I had $5,000 in the bank saved for our trip to Ireland. I’m going to have to make a serious dent in that in covering these unpleasant surprises. I better find a leprechaun when I get there and shake him down for the difference.

By Allec Gomes on Unsplash

In the last few months, we’ve been able to retire a lot of debt thanks to the Federal stimulus checks and a bonus my husband got at work. I paid off a Prosper personal loan and all our credit cards. It’s not like we’re on the brink of bankruptcy or anything, but I’d really like to get a little bit ahead of the game for a change.

I planned to start doubling up on our home equity loan payments to pay it off early. I was breathing a sigh of relief, but that didn’t last long. Thanks to Shifty McSpendthrift, we won’t be able to pay off our credit card balance this month. I’m bummed, but he couldn’t care less. At least one of us is okay with it. Too bad it’s not me.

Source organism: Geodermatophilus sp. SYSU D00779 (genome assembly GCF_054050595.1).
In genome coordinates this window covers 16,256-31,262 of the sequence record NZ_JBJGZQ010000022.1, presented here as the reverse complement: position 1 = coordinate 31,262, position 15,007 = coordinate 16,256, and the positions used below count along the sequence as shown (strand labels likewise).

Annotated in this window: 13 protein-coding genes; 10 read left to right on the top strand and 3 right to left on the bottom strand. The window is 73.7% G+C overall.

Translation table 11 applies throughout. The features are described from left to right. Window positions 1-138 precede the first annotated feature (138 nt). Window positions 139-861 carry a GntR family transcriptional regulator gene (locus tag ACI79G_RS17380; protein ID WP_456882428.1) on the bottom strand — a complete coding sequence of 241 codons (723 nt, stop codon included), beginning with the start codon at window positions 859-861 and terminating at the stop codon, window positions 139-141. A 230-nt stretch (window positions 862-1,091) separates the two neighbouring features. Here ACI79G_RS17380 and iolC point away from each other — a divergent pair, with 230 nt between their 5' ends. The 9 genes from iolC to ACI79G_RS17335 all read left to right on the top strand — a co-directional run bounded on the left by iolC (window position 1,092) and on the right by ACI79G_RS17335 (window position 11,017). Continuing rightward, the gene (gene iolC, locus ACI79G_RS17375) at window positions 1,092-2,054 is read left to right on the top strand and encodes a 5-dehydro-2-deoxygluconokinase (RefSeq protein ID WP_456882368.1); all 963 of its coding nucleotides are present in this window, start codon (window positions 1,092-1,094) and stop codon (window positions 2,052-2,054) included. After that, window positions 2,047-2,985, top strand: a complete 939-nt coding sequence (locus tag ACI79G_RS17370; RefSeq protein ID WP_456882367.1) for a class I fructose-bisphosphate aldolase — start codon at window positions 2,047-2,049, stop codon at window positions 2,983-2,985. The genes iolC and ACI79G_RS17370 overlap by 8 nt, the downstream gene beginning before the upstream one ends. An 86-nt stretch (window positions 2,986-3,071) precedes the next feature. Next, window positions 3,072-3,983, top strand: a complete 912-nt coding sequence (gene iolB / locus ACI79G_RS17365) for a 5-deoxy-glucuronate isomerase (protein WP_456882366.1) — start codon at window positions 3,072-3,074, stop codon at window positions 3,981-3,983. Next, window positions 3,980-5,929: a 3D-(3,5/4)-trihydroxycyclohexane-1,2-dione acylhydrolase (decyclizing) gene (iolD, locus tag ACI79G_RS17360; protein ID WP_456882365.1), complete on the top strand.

By Emil Kalibradov on Unsplash

My husband has three obsessions: fine wine, vitamins and supplements, and (to a lesser degree) tech gadgets. I have a mortal fear of adding up what he spends on these things each year, but I know it’s enough to drop the jaw of most anyone outside the 1%.

He earns the bulk of our income, and he’s certainly entitled to buy what he wants with it, but it stresses me out. We’ve learned from experience that you can never know when your employer may no longer require your services. If he should suddenly lose his job, it won’t be pretty, but then it never is.

Early in our marriage, before my husband developed these particular obsessions, he had others: things like clothing, exercise equipment, first edition books, and his 1965 Mustang. At one point, I decided that he should pay the bills to get a better idea of our fixed expenses and what things cost. I hoped it would be a wake-up call, but he just hit the snooze alarm, turned over, and went back to sleep.

By Benjamin Voros on Unsplash

He paid bills late or not at all. I had to resume the responsibility of money manager, and it‘s been my job ever since. My numerous attempts to institute a budget have been abject failures.